The spectral content of the distortion was predominantly the subjectively innocuous second harmonic at low output currents and at midrange frequencies (fig.10), joined by the third harmonic at higher currents and lower frequencies (fig.11). The decrease in circuit linearity at high frequencies seen in figs. 7–9 and at high powers seen in figs. 4–6 results in somewhat disappointing performance on the demanding high-frequency intermodulation test, when the amplifier under test is asked to drive an equal mix of 19 and 20kHz tones at a level close to visible clipping on an oscilloscope screen. With the 4 ohm tap driving 8 ohms, the 1kHz difference component lay at 0.2% (–54dB), which will probably be okay subjectively (fig.12).
Fig.10 Audio Research Reference 110, 4 ohm tap, 1kHz waveform at 1.5W into 8 ohms (top), 0.039% THD+N; distortion and noise waveform with fundamental notched out (bottom, not to scale).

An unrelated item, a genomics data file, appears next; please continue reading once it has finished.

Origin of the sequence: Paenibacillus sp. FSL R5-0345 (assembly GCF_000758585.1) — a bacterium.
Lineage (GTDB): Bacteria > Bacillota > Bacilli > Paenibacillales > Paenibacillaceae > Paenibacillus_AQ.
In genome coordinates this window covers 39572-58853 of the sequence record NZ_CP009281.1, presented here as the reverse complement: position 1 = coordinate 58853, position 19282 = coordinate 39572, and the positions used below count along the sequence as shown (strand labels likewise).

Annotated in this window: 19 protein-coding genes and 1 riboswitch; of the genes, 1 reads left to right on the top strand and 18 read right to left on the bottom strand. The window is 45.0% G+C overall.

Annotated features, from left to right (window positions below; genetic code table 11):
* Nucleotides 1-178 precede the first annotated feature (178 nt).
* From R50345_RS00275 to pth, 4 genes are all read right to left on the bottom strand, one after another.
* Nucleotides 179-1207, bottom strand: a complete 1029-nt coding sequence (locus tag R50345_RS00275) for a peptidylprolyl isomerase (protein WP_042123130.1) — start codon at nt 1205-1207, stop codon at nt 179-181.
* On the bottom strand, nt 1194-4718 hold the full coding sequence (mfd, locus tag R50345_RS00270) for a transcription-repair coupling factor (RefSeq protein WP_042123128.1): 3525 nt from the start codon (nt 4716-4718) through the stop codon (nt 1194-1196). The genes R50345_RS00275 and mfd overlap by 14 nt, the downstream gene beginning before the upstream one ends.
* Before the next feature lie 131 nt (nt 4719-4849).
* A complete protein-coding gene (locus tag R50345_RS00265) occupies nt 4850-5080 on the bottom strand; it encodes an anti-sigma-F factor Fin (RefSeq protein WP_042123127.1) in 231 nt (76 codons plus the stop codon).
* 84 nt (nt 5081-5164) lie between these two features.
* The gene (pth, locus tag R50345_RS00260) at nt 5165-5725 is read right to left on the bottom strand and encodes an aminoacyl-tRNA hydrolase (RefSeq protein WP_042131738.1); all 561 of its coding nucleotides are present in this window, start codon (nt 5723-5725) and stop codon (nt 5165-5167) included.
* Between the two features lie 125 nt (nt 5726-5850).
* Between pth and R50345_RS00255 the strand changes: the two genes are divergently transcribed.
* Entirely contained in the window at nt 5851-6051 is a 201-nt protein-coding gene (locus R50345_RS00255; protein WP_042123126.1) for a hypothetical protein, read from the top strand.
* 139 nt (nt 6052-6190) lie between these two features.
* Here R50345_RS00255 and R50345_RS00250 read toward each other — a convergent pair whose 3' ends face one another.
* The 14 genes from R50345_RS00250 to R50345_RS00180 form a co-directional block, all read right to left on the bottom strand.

Fig.11 Audio Research Reference 110, 8 ohm tap, spectrum of 50Hz sinewave, DC–1kHz, at 70W into 8 ohms (linear frequency scale).
Fig.12 Audio Research Reference 110, 4 ohm tap, HF intermodulation spectrum, DC–24kHz, 19+20kHz at 55W peak into 8 ohms (linear frequency scale).
As I have come to expect from Audio Research products, the Reference 110's measured performance is respectable, especially considering the low level of loop negative feedback, though I was bothered by the level mismatch between the channels and the differences in linearity.—John Atkinson